Many employers logically assume that if they overpay an employee, they should be able to recoup that overpayment by simply adjusting an employee’s future paychecks. While that’s the case under the federal Fair Labor Standards Act (FLSA), it’s not always the case under state law.
Many states have statutes or regulations that permit recoupment under certain conditions, while other states have statutes or regulations that flat out prohibit recoupment through paycheck deductions. In this post, we address New York state law for employers looking recoup wage overpayments.
Recoupment Allowed Only Under Certain Circumstances
Under New York law, in order for an employer to recover an overpayment made to an employee by way of payroll deduction, the overpayment must be the result of a mathematical or clerical error. Further, the law permits employers to recoup such overpayments only under the following conditions:
- Employers may only recover overpayments made in the 8 weeks prior to the issuance of a Notice of Intent, described below, but may make deductions to recover overpayments for a period of 6 years from the date of the original overpayment.
- Employers are limited to one deduction per wage payment to recover an overpayment.
- If the overpayment is less than or equal to the net wages in the next wage payment, the entire amount may be deducted; otherwise, the overpayment deduction is limited to 12.5% of the employee’s gross wages, so long as the deduction does not reduce the employee’s wages below the New York state minimum wage (currently, $8.00/hour).
- Employers must provide affected employees with a Notice of Intent in order to commence making deductions to recoup the overpayment. If an employer will be recouping the entire overpayment in the next wage payment, the notice must be provided at least 3 days before making the deduction. In all other cases, the notice must be provided at least 3 weeks before the deductions may commence.
- The Notice of Intent must contain: (1) the amount overpaid in total; (2) the amount overpaid per pay period; (3) the total amount to be deducted; and (4) the date of each intended deduction together with the amount of each anticipated deduction. The notice must also inform the employee of his/her right to contest the overpayment, provide the date by which the employee must contest the overpayment, and include the procedure for the employee to contest the overpayment and/or terms of recovery.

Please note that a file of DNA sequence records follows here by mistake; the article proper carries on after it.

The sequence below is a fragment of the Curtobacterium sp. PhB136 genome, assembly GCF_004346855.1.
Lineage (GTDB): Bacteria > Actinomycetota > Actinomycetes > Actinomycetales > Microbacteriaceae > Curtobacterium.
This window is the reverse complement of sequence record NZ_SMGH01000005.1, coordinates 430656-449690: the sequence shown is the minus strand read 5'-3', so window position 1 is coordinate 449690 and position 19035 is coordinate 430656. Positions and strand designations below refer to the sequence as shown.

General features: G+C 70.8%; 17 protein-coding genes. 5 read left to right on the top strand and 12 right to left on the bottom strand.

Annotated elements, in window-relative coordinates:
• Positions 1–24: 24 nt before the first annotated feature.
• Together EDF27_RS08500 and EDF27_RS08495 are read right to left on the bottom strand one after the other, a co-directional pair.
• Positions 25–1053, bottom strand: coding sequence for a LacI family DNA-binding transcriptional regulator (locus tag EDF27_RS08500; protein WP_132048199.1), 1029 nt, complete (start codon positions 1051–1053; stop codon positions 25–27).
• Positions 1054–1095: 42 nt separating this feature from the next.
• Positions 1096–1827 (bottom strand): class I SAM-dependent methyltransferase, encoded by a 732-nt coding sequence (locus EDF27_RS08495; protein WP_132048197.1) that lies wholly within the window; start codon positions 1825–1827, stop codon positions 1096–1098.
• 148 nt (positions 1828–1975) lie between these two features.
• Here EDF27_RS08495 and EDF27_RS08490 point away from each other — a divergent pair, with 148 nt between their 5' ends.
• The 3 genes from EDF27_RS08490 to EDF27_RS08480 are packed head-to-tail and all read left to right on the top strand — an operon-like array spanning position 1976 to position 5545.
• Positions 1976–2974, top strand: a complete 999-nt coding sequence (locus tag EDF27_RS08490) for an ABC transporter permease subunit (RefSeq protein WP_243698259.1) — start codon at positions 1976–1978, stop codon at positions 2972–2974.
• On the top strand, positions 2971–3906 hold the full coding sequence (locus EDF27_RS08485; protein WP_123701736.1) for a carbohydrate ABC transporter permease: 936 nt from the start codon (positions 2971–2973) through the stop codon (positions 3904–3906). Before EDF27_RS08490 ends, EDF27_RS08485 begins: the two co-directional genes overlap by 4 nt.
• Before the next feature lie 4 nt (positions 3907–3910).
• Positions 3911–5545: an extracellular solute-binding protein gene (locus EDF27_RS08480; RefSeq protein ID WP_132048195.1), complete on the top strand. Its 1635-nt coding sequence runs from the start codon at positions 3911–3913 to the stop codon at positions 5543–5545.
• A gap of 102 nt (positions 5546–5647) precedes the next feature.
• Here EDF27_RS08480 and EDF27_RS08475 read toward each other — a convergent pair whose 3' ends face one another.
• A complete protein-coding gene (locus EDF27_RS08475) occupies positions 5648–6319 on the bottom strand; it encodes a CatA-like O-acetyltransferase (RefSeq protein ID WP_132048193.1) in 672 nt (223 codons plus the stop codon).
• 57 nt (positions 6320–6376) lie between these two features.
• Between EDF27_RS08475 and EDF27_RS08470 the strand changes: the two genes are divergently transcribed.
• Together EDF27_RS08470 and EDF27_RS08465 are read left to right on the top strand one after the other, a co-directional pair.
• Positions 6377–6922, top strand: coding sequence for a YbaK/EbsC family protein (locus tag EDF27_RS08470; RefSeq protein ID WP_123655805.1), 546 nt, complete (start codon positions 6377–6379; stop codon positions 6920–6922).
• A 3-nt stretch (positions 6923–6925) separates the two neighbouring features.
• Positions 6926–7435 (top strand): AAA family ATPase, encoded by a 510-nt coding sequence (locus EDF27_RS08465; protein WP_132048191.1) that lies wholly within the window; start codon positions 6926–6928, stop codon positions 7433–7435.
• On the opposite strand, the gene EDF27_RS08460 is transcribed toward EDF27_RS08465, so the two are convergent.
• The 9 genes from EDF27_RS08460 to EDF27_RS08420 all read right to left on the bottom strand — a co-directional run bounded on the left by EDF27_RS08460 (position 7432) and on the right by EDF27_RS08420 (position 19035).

Employers Must Establish a Specific Procedure for Challenging Any Planned Recoupment
New York Labor Law is specific as to what the procedure must entail. The procedure must:
- Provide an employee with 1 week from the date of receipt of the Notice of Intent to challenge the proposed deduction(s).
- Require an employer to respond to the employee within 1 week of receipt of the employee’s response. The employer’s response must address the issues raised by the employee and contain a clear statement indicating the employer’s position regarding the overpayment (specifically, whether or not the employer agrees with the employee’s position, together with a reason why the employer agrees or disagrees).
- Provide the employee written notice of the opportunity to meet with the employer within 1 week of receiving the employer’s response to discuss any disagreements that may remain regarding the anticipated deductions.
- Require the employer to provide the employee with written notice of the employer’s final determination regarding the deductions within 1 week of this meeting. In making a final determination, the employer must consider the agreed-upon wage rate paid to the employee and whether the overpayment appeared to the employee to be a new agreed-upon rate of pay. Further, when making a final determination regarding the amount of the deduction to be made per pay period and the date such deduction(s) will commence, the employer must also consider the issues raised in the employee’s request regarding the amount of each deduction.
Where employees avail themselves of this procedure, employers must wait at least 3 weeks after issuing the final determination before commencing deductions.
The procedure is slightly different where the entire overpayment may be recouped in the next wage payment after the overpayment. In those cases, the employee must challenge the proposed deduction within 2 days of receipt of the Notice of Intent. Should the employee challenge the proposed deduction, the employer must postpone the deduction and fully follow procedures outlined above.
The same parameters apply to employers looking to recoup an overpayment, not from a future payroll deduction, but from a separate transaction. In other words, employers cannot circumvent the law’s requirements by simply requiring an employee to pay the employer back by writing a check for the overpayment.
Employers who fail to follow the parameters outlined above create the presumption that the contested deduction was impermissible and in violation of the New York Labor Law.